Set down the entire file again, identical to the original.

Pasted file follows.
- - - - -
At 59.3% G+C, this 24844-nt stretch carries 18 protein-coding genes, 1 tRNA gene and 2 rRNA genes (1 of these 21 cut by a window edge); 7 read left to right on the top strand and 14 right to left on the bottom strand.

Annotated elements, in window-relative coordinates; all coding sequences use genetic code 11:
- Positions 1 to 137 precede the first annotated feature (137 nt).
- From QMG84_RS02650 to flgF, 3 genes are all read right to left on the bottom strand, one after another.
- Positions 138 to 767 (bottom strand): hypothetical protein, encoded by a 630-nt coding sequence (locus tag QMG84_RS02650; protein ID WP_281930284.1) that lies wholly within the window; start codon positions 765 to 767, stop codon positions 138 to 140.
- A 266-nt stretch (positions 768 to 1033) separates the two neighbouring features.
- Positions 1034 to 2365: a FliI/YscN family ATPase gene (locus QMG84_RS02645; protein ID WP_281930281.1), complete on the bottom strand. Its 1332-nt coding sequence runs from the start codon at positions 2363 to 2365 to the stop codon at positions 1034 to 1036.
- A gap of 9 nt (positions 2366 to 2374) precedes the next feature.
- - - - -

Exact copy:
At 59.3% G+C, this 24844-nt stretch carries 18 protein-coding genes, 1 tRNA gene and 2 rRNA genes (1 of these 21 cut by a window edge); 7 read left to right on the top strand and 14 right to left on the bottom strand.

Annotated elements, in window-relative coordinates; all coding sequences use genetic code 11:
- Positions 1 to 137 precede the first annotated feature (137 nt).
- From QMG84_RS02650 to flgF, 3 genes are all read right to left on the bottom strand, one after another.
- Positions 138 to 767 (bottom strand): hypothetical protein, encoded by a 630-nt coding sequence (locus tag QMG84_RS02650; protein ID WP_281930284.1) that lies wholly within the window; start codon positions 765 to 767, stop codon positions 138 to 140.
- A 266-nt stretch (positions 768 to 1033) separates the two neighbouring features.
- Positions 1034 to 2365: a FliI/YscN family ATPase gene (locus QMG84_RS02645; protein ID WP_281930281.1), complete on the bottom strand. Its 1332-nt coding sequence runs from the start codon at positions 2363 to 2365 to the stop codon at positions 1034 to 1036.
- A gap of 9 nt (positions 2366 to 2374) precedes the next feature.